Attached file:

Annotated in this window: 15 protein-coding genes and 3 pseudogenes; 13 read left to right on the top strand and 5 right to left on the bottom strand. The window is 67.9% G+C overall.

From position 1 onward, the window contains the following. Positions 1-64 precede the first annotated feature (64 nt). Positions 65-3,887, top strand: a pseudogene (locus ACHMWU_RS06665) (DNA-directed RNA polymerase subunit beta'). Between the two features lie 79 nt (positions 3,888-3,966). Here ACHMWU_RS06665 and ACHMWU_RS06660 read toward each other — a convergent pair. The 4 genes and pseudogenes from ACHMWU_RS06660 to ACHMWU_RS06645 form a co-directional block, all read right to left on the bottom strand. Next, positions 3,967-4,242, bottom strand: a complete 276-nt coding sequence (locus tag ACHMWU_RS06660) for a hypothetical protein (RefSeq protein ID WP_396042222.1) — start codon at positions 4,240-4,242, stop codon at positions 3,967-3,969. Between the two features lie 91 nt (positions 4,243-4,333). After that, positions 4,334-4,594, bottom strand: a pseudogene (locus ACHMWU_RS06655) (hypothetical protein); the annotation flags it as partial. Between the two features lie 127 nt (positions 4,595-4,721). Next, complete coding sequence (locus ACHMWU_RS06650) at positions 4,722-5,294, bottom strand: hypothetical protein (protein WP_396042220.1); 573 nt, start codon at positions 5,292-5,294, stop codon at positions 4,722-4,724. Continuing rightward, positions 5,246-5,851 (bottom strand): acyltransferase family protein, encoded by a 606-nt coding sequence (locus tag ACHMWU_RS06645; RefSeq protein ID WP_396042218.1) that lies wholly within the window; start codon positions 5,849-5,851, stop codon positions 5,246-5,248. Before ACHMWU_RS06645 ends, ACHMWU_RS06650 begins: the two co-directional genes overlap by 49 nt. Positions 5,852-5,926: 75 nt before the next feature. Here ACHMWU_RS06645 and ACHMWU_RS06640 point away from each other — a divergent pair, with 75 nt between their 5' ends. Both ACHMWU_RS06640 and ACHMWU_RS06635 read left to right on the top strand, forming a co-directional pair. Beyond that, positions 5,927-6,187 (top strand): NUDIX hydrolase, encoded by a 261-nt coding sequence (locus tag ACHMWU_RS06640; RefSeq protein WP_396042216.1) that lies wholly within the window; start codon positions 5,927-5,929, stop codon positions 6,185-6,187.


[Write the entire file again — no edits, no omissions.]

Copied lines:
Annotated in this window: 15 protein-coding genes and 3 pseudogenes; 13 read left to right on the top strand and 5 right to left on the bottom strand. The window is 67.9% G+C overall.

From position 1 onward, the window contains the following. Positions 1-64 precede the first annotated feature (64 nt). Positions 65-3,887, top strand: a pseudogene (locus ACHMWU_RS06665) (DNA-directed RNA polymerase subunit beta'). Between the two features lie 79 nt (positions 3,888-3,966). Here ACHMWU_RS06665 and ACHMWU_RS06660 read toward each other — a convergent pair. The 4 genes and pseudogenes from ACHMWU_RS06660 to ACHMWU_RS06645 form a co-directional block, all read right to left on the bottom strand. Next, positions 3,967-4,242, bottom strand: a complete 276-nt coding sequence (locus tag ACHMWU_RS06660) for a hypothetical protein (RefSeq protein ID WP_396042222.1) — start codon at positions 4,240-4,242, stop codon at positions 3,967-3,969. Between the two features lie 91 nt (positions 4,243-4,333). After that, positions 4,334-4,594, bottom strand: a pseudogene (locus ACHMWU_RS06655) (hypothetical protein); the annotation flags it as partial. Between the two features lie 127 nt (positions 4,595-4,721). Next, complete coding sequence (locus ACHMWU_RS06650) at positions 4,722-5,294, bottom strand: hypothetical protein (protein WP_396042220.1); 573 nt, start codon at positions 5,292-5,294, stop codon at positions 4,722-4,724. Continuing rightward, positions 5,246-5,851 (bottom strand): acyltransferase family protein, encoded by a 606-nt coding sequence (locus tag ACHMWU_RS06645; RefSeq protein ID WP_396042218.1) that lies wholly within the window; start codon positions 5,849-5,851, stop codon positions 5,246-5,248. Before ACHMWU_RS06645 ends, ACHMWU_RS06650 begins: the two co-directional genes overlap by 49 nt. Positions 5,852-5,926: 75 nt before the next feature. Here ACHMWU_RS06645 and ACHMWU_RS06640 point away from each other — a divergent pair, with 75 nt between their 5' ends. Both ACHMWU_RS06640 and ACHMWU_RS06635 read left to right on the top strand, forming a co-directional pair. Beyond that, positions 5,927-6,187 (top strand): NUDIX hydrolase, encoded by a 261-nt coding sequence (locus tag ACHMWU_RS06640; RefSeq protein WP_396042216.1) that lies wholly within the window; start codon positions 5,927-5,929, stop codon positions 6,185-6,187.